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Labor Should Withdraw VAD Amendment, Vote Against Prognostic Timeframes


Cassy O'Connor MP

Cassy O'Connor MP  -  Tuesday, 13 October 2020

Tags: Voluntary Assisted Dying

Cassy O’Connor MP | Greens Leader 

A Labor amendment in the Legislative Council to introduce 'conscientious objection by entities' to the End of Life Choices (Voluntary Assisted Dying) Bill is in conflict with the fundamental intent of the Bill, and should be withdrawn. 

To deliver the most compassionate outcomes for those terminally ill and experiencing intolerable suffering, MLCs should also vote against the introduction of prognostic timeframes. 
 
The 'conscientious objection by entities' amendment allows for health service providers and establishments, and residential care providers, to refuse to authorise “any part of the voluntary assisted dying process in relation to a person who resides in, or receives services at, the establishment, including any assessments as to whether a person is eligible to access voluntary assisted dying.”
 
Dozens of aged and residential care facilities, and medical and support services in lutruwita/Tasmania are run by religious organisations, many of which have publicly objected to voluntary assisted dying. 

This amendment gives these organisations a direct say in whether or not their residents can even be assessed for voluntary assisted dying while in their care. It has the potential to create traumatic end of life experiences for people and their families.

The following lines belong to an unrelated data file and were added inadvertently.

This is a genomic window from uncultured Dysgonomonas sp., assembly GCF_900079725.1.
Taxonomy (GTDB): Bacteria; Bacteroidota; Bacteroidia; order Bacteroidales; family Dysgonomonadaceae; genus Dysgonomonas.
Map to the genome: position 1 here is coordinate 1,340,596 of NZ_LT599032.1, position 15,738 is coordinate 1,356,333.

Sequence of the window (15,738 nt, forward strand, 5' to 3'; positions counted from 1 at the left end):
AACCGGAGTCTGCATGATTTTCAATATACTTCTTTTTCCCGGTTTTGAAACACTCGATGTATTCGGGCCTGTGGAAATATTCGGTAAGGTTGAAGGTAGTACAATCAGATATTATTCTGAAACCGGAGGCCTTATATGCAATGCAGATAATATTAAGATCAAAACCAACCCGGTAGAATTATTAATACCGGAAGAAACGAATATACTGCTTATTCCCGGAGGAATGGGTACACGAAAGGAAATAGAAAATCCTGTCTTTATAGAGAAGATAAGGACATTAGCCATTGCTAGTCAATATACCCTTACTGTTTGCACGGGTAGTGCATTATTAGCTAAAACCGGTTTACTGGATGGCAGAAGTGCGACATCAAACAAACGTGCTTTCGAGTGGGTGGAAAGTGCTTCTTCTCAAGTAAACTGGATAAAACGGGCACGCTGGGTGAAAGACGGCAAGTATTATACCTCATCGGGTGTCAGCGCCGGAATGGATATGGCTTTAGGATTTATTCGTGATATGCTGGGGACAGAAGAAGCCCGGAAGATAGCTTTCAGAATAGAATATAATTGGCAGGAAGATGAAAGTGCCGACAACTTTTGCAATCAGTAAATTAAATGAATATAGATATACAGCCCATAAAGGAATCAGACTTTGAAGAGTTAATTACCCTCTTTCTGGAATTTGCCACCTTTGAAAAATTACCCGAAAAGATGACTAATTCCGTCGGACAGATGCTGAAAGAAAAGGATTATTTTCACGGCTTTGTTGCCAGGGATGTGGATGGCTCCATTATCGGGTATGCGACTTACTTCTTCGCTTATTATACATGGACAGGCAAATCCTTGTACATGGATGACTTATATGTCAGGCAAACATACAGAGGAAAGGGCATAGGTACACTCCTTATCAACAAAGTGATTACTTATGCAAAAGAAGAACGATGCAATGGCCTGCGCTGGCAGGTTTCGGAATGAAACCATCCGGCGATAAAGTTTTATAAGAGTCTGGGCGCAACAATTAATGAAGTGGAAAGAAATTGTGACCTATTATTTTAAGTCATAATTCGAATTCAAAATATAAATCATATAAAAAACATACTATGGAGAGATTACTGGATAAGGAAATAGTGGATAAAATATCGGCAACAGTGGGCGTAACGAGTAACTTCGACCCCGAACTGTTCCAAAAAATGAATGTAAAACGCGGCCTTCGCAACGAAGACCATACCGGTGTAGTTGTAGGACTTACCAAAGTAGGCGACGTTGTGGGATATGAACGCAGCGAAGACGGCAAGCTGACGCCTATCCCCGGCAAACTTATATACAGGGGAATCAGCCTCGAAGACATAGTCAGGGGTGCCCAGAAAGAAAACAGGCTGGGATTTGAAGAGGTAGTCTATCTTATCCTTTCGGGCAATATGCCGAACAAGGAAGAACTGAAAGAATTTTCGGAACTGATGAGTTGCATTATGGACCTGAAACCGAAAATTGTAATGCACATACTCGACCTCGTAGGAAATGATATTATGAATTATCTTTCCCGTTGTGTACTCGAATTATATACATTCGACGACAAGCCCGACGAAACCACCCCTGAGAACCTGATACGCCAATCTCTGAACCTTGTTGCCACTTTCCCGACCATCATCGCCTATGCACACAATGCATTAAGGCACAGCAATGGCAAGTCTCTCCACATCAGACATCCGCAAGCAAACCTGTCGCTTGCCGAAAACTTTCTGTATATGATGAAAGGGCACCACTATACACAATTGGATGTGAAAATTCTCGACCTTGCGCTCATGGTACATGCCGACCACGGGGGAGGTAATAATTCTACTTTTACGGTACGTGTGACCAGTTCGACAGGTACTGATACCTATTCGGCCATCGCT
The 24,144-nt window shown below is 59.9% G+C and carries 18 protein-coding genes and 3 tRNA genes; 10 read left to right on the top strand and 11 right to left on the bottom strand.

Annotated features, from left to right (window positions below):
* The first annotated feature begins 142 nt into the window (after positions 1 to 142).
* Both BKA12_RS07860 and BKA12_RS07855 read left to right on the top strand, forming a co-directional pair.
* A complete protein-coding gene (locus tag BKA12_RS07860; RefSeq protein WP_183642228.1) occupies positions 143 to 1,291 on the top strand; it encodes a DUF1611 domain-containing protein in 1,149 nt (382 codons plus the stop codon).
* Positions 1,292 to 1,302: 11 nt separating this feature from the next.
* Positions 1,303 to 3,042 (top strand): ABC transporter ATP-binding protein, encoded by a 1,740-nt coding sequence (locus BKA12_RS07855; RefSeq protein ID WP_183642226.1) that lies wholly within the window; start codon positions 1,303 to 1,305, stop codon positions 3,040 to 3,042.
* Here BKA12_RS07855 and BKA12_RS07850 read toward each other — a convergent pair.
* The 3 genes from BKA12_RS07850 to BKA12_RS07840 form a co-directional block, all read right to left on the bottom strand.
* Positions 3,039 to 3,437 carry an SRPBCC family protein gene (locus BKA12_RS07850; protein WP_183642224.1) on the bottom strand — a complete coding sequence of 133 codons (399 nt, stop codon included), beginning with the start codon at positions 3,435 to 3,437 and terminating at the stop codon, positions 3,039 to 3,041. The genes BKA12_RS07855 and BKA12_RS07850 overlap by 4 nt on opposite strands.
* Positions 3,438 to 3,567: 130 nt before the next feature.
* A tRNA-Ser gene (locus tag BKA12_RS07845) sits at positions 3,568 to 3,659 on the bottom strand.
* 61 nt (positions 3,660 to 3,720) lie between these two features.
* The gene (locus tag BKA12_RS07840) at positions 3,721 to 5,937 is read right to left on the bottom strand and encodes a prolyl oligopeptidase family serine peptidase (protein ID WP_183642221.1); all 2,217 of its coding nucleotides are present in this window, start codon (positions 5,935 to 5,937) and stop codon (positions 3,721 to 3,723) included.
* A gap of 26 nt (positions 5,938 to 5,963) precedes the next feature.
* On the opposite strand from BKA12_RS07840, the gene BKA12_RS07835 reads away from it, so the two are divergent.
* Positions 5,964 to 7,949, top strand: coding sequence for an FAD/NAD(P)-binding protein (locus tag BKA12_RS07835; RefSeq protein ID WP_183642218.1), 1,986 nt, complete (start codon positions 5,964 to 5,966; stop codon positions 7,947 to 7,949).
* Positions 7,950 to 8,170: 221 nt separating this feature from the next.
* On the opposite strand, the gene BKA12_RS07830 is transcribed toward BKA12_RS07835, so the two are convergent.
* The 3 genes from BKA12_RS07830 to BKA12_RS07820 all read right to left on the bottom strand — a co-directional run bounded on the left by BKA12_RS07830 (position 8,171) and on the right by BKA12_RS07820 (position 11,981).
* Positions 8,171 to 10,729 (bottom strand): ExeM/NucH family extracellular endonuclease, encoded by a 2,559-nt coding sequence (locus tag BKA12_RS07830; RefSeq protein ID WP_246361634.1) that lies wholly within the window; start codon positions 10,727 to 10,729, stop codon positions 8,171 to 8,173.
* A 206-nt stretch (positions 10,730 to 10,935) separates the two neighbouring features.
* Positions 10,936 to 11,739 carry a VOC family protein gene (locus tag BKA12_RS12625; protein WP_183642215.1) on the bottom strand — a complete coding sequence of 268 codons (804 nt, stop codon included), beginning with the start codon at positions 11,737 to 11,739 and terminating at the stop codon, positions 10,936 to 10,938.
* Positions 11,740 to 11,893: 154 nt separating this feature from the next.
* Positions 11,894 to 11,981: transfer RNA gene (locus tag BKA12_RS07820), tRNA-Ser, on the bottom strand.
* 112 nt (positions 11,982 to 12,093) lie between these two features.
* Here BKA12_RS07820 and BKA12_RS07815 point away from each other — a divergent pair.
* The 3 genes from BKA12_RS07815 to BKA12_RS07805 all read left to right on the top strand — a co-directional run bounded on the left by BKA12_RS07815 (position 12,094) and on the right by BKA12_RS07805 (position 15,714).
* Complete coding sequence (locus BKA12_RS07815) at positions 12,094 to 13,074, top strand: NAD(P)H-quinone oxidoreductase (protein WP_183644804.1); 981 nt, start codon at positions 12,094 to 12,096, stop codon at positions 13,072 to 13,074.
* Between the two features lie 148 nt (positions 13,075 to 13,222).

The proposed introduction of prognostic timeframes to the Bill would be a blow to delivering the most compassionate response  for people who want to access the scheme. Doctors may not be able to give an exact prognosis timeframe for those who are terminally ill, but this should not mean someone is prevented from exercising their right to choose if they are suffering intolerably and their pain can’t be relieved through palliation. 

This Bill is carefully designed to give people the safe choice to avoid unnecessary, unbearable suffering, but this amendment would deprive suffering Tasmanians of that choice.

The fundamental purpose of this Bill is to give people a choice, and peace of mind. These amendments only serve to undermine that the legislation’s capacity to provide that safe, medically supported choice. 
 
We call on the Labor Party to rethink their flawed amendment, and withdraw it from consideration. We also urge all MLCs to vote against the amendment to introduce prognostic timeframes.